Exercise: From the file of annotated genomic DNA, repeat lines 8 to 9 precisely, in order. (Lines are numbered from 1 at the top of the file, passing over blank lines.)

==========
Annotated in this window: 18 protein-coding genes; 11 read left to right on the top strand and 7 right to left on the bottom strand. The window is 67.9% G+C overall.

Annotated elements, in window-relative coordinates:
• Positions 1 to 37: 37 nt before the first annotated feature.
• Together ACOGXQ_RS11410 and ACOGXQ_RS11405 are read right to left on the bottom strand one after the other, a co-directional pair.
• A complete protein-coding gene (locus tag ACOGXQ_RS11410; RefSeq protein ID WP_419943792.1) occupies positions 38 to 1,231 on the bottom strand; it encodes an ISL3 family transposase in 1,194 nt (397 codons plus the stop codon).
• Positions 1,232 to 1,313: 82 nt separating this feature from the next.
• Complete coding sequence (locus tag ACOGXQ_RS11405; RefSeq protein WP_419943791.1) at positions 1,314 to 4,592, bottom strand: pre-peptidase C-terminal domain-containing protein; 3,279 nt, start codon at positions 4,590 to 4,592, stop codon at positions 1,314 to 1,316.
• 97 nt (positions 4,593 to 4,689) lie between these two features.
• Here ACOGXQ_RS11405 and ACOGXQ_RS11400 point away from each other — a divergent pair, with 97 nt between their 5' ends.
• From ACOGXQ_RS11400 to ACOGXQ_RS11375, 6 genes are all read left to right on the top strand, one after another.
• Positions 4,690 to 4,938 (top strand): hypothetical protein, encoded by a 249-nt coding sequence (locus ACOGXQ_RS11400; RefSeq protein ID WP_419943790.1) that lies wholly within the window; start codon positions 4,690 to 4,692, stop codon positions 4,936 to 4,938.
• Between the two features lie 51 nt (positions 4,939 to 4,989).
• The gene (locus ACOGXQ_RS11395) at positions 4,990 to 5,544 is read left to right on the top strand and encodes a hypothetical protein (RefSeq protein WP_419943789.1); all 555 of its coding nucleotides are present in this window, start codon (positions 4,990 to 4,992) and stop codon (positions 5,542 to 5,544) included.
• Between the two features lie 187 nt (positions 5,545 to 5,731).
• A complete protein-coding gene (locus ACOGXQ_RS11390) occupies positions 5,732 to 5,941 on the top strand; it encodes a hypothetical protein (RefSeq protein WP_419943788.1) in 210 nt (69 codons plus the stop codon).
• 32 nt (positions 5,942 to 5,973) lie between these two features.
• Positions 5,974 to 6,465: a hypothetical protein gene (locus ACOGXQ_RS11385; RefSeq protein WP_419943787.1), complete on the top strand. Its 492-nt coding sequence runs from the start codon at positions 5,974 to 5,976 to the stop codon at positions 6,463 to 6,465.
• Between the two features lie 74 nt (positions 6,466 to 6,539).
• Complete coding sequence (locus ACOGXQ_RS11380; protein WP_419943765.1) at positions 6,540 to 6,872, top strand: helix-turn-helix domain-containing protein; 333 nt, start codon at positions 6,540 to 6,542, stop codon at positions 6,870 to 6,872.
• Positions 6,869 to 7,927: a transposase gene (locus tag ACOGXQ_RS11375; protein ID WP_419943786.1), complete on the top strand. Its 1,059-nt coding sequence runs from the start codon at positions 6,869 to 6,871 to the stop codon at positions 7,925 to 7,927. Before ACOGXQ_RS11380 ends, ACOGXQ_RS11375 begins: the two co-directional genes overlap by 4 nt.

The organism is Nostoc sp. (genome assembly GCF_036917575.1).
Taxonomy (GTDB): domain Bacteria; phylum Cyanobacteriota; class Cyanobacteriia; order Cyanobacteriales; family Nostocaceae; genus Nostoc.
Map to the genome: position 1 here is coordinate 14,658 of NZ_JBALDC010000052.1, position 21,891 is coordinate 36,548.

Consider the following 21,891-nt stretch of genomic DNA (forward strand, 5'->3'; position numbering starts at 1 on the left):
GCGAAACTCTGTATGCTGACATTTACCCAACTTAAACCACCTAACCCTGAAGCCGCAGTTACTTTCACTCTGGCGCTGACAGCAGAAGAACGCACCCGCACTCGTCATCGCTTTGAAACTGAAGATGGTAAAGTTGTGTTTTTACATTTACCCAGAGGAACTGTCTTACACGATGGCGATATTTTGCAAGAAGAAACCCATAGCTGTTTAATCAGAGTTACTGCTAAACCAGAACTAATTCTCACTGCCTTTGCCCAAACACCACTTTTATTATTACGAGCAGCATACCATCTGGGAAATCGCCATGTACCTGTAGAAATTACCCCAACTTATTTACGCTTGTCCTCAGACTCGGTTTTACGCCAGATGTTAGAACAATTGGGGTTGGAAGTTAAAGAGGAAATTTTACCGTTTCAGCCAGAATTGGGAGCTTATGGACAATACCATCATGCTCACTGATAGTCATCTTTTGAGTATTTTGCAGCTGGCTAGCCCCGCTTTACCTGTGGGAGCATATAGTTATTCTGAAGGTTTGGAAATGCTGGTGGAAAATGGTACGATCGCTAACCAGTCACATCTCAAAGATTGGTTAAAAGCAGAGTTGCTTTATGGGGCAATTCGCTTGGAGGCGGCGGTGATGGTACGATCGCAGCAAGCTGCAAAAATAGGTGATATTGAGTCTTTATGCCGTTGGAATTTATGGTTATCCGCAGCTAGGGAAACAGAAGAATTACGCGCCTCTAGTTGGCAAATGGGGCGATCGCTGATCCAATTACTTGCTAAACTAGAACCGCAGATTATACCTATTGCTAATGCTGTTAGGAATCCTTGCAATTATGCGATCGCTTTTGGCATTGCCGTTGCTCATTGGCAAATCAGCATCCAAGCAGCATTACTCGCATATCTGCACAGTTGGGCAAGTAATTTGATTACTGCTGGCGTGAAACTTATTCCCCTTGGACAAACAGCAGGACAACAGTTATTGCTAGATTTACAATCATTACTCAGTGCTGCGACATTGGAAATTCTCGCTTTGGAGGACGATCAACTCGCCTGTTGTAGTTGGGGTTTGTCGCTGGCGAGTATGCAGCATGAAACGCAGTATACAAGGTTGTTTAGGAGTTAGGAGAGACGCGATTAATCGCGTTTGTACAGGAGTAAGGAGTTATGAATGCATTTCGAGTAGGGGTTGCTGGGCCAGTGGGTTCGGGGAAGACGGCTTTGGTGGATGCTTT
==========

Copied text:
• 97 nt (positions 4,593 to 4,689) lie between these two features.
• Here ACOGXQ_RS11405 and ACOGXQ_RS11400 point away from each other — a divergent pair, with 97 nt between their 5' ends.